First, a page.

Jewlicious readers already know that “Hitler means great Indian food,” but in Russia, they had an even better idea:

“Jeez, what a long week; I could really use a brewski. I know, let’s go to Hitler’s!”

Just when we thought all those Hitler-related entertainment venues were kaput, along comes Russia to prove us wrong. JTA reports that a new pub, set to open soon in the city of Ekaterinburg, is named Hitler Kaput. (I looked up “kaput” in an online translator, and it means “kaput.” It was like that scene in National Lampoon’s European Vacation when Chevy Chase uses his pocket translator to look up the French word for souffle. Which is, of course, souffle.)

Although this would seem to be a positive message, because Hitler is, indeed, kaput, one can be certain that many Jews will take offense at associating Hitler’s name with a “food, folks, and fun” type vibe. Unless maybe this was part of Disney’s new “FascistDictatorLand,” designed to appeal to those people who miss EuroDisney. And World War 2.

Actually, if anyone has plans to pitch FascistDictatorLand, please give me a call, as I have some wonderful ideas for themed restaurants like Benito Mussolini’s House of Linguini,  Eat Your Fill at Kim Jong Il’s, and Fidelicious: Cuban Cuisine for Every Pig in the Bay.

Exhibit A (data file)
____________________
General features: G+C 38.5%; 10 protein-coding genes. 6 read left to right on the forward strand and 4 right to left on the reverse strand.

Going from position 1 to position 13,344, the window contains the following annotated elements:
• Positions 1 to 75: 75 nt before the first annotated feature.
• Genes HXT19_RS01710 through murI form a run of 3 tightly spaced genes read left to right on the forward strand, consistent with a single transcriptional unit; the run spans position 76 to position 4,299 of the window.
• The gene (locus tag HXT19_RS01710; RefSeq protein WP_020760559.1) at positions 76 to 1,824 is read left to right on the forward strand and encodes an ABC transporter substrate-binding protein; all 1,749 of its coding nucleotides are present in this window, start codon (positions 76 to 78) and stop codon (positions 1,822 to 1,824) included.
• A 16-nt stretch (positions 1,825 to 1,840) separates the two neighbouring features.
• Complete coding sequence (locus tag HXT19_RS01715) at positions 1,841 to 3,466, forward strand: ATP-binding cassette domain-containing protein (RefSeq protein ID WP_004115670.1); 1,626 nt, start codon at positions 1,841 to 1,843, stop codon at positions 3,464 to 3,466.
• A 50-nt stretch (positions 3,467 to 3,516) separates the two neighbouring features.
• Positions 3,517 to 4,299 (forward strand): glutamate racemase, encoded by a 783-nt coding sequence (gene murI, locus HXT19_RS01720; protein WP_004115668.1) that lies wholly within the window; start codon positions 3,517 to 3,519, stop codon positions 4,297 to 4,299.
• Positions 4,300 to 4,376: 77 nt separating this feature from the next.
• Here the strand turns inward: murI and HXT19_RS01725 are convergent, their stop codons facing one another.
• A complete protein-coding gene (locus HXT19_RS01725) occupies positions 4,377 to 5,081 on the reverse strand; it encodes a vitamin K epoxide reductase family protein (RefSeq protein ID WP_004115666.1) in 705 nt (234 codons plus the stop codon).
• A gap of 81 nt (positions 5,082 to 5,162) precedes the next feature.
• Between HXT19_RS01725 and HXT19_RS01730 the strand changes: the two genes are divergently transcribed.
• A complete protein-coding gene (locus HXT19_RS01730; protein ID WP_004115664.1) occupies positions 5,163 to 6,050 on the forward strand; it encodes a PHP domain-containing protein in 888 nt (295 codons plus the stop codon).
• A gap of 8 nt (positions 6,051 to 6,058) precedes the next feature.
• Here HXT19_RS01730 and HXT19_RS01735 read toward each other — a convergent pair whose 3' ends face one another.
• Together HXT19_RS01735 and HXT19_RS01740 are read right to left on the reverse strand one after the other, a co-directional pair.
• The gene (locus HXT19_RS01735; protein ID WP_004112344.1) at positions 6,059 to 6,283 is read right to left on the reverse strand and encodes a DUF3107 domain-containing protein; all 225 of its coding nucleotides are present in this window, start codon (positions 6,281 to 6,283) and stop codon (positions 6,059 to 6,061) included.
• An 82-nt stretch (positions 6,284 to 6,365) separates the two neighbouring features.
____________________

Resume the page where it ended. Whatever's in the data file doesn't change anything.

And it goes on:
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Esther Kustanowitz

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  • Apparently the Russians are celebrating their glorious victory over Nazism at the battle of Stalingrad. Or something.

  • I just wanted to say that Michael and me will not go there for beer. Anyway Ekaterinburg was never on the top of my beer destinations.

  • yeah, and this film should be banned!
    Plot Summary for
    Adolf Hitler – My Part in His Downfall (1972)

    London, 1940. Aspiring jazz musician and future comedy legend Terence “Spike” Milligan reluctantly obeys his call-up and joins the Royal Artillery regiment at Bexhill, where he begins training to take part in the War. But along the way Spike and his friends get involved in many amusing – and some not-so amusing – scrapes. Based on the first volume of Milligan’s war memoirs.

    Seriously, I’m confused. Maybe you’re not explaining it very well or maybe I’m just stupid. “Hitler kaput!” is a phrase associated with the Russian capture of Berlin, the death of Hitler and the fall of the Third Reich. How is that antisemitic? or was some russophobe press agent just having a slow day?